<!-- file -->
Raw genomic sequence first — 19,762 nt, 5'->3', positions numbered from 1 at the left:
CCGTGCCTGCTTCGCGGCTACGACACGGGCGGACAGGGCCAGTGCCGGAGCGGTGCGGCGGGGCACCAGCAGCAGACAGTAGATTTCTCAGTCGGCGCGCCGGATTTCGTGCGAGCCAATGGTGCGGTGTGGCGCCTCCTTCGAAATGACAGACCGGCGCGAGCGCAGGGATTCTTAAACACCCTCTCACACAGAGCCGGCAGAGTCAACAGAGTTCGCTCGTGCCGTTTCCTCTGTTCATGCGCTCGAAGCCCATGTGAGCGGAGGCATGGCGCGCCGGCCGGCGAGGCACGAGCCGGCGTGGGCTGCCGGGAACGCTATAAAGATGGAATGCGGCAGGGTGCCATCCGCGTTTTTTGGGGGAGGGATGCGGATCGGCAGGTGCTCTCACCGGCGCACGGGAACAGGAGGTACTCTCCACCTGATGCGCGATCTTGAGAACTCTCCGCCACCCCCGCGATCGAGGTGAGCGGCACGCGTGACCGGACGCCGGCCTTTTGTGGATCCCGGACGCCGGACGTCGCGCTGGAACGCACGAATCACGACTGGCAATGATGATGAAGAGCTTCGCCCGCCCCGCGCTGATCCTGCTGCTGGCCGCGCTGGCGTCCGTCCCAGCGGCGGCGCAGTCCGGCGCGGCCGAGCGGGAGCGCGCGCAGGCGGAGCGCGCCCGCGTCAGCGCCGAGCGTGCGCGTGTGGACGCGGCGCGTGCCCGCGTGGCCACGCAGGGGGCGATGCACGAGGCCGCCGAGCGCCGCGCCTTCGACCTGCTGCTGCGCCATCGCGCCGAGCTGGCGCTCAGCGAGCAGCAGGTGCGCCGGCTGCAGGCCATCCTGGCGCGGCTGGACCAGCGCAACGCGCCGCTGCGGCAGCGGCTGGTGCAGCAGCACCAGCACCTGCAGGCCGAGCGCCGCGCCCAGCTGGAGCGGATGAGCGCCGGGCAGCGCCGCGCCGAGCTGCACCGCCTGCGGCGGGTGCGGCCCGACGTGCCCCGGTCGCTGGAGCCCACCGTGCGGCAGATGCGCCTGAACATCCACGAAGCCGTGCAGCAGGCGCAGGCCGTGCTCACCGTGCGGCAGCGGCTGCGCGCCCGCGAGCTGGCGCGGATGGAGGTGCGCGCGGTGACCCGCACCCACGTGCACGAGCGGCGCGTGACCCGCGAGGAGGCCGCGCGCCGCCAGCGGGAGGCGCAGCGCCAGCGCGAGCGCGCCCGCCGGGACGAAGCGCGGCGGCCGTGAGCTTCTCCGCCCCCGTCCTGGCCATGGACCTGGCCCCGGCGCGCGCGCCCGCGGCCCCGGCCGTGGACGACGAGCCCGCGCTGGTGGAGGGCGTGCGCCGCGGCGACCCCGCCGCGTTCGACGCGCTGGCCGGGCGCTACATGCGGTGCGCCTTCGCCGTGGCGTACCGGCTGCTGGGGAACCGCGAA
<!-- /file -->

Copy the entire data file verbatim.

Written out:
Raw genomic sequence first — 19,762 nt, 5'->3', positions numbered from 1 at the left:
CCGTGCCTGCTTCGCGGCTACGACACGGGCGGACAGGGCCAGTGCCGGAGCGGTGCGGCGGGGCACCAGCAGCAGACAGTAGATTTCTCAGTCGGCGCGCCGGATTTCGTGCGAGCCAATGGTGCGGTGTGGCGCCTCCTTCGAAATGACAGACCGGCGCGAGCGCAGGGATTCTTAAACACCCTCTCACACAGAGCCGGCAGAGTCAACAGAGTTCGCTCGTGCCGTTTCCTCTGTTCATGCGCTCGAAGCCCATGTGAGCGGAGGCATGGCGCGCCGGCCGGCGAGGCACGAGCCGGCGTGGGCTGCCGGGAACGCTATAAAGATGGAATGCGGCAGGGTGCCATCCGCGTTTTTTGGGGGAGGGATGCGGATCGGCAGGTGCTCTCACCGGCGCACGGGAACAGGAGGTACTCTCCACCTGATGCGCGATCTTGAGAACTCTCCGCCACCCCCGCGATCGAGGTGAGCGGCACGCGTGACCGGACGCCGGCCTTTTGTGGATCCCGGACGCCGGACGTCGCGCTGGAACGCACGAATCACGACTGGCAATGATGATGAAGAGCTTCGCCCGCCCCGCGCTGATCCTGCTGCTGGCCGCGCTGGCGTCCGTCCCAGCGGCGGCGCAGTCCGGCGCGGCCGAGCGGGAGCGCGCGCAGGCGGAGCGCGCCCGCGTCAGCGCCGAGCGTGCGCGTGTGGACGCGGCGCGTGCCCGCGTGGCCACGCAGGGGGCGATGCACGAGGCCGCCGAGCGCCGCGCCTTCGACCTGCTGCTGCGCCATCGCGCCGAGCTGGCGCTCAGCGAGCAGCAGGTGCGCCGGCTGCAGGCCATCCTGGCGCGGCTGGACCAGCGCAACGCGCCGCTGCGGCAGCGGCTGGTGCAGCAGCACCAGCACCTGCAGGCCGAGCGCCGCGCCCAGCTGGAGCGGATGAGCGCCGGGCAGCGCCGCGCCGAGCTGCACCGCCTGCGGCGGGTGCGGCCCGACGTGCCCCGGTCGCTGGAGCCCACCGTGCGGCAGATGCGCCTGAACATCCACGAAGCCGTGCAGCAGGCGCAGGCCGTGCTCACCGTGCGGCAGCGGCTGCGCGCCCGCGAGCTGGCGCGGATGGAGGTGCGCGCGGTGACCCGCACCCACGTGCACGAGCGGCGCGTGACCCGCGAGGAGGCCGCGCGCCGCCAGCGGGAGGCGCAGCGCCAGCGCGAGCGCGCCCGCCGGGACGAAGCGCGGCGGCCGTGAGCTTCTCCGCCCCCGTCCTGGCCATGGACCTGGCCCCGGCGCGCGCGCCCGCGGCCCCGGCCGTGGACGACGAGCCCGCGCTGGTGGAGGGCGTGCGCCGCGGCGACCCCGCCGCGTTCGACGCGCTGGCCGGGCGCTACATGCGGTGCGCCTTCGCCGTGGCGTACCGGCTGCTGGGGAACCGCGAA